Give the Glands a Hand

The release of hormones is the result of several processes that make up the endocrine reflexes. This term makes sense, if you think about it, because these responses really need to function like reflexes; they need to be involuntary. Like reflexes, they function on a stimulus/response system, and the response is always the release of a specific hormone. The stimuli that trigger the response, however, may vary.

In some cases the stimuli may be humoral stimuli, which means that changes in the concentration of ions or molecules in the extracellular fluid (as in parathyroid hormone's release due to extracellular Ca2+ concentration) can cause a response. Neural stimuli refer to the arrival of a neurotransmitter at the junction of a neuron and an endocrine gland (as in the case of the release of epinephrine from the adrenal gland after stimulation from a sympathetic nerve; see The Central and Peripheral Nervous Systems). The last group of stimuli are called hormonal stimuli, in which the arrival of one hormone either stimulates or inhibits the release of another. This is the main means by which the hypothalamus and hypophysis communicate, and by which the hypophysis communicates with other glands.

Despite all these different stimuli, hormones do share a basic tendency to be regulated through negative feedback loops. In this way, hormone levels stay balanced, and the body can maintain homeostasis. Although there are some positive feedback loops, such as the oxytocin (OT) loop with the uterus, they each need to be broken by a specific event, or the release of the hormone would just keep increasing.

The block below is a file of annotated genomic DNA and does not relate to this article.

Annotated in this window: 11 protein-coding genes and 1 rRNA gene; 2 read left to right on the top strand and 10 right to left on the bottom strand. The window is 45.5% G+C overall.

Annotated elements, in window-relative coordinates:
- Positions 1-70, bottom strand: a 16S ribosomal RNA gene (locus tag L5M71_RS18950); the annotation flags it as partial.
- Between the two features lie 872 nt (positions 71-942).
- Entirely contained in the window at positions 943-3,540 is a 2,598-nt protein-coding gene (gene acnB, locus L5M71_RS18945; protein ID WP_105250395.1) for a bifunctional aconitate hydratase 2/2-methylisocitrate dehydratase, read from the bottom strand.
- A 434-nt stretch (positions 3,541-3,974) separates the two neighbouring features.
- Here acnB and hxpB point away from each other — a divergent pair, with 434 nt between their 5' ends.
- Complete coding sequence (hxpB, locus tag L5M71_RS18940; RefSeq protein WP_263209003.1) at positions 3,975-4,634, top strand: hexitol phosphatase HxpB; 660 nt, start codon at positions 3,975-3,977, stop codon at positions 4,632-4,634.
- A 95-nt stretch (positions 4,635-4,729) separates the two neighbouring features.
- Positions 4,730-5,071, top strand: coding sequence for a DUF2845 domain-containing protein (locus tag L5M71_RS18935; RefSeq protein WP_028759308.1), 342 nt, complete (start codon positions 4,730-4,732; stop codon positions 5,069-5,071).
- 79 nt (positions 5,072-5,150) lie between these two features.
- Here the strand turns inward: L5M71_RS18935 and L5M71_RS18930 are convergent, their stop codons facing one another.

With the concepts of the types of hormones, and the way they work, especially the nature of the feedback loops, all that is left is to look at the glands that make up the endocrine system. The pituitary, with its bulb shape on a long stalk called the infundibulum, and its multiple hormones targeting multiple glands, made a great candidate for a master gland, the nickname it held for many years. The protective bone case provided by the sella turcica of the sphenoid bone helped maintain the idea.

Further research, however, established that the release of various regulating hormones controls the hormones of the pituitary. Behind the stalk, there is another gland below the thalamus, hence the name hypothalamus, that really is in charge. Releasing hormones and inhibiting hormones, the products of the hypothalamus, take the title of master gland away from the pituitary.

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Excerpted from The Complete Idiot's Guide to Anatomy and Physiology © 2004 by Michael J. Vieira Lazaroff. All rights reserved including the right of reproduction in whole or in part in any form. Used by arrangement with Alpha Books, a member of Penguin Group (USA) Inc.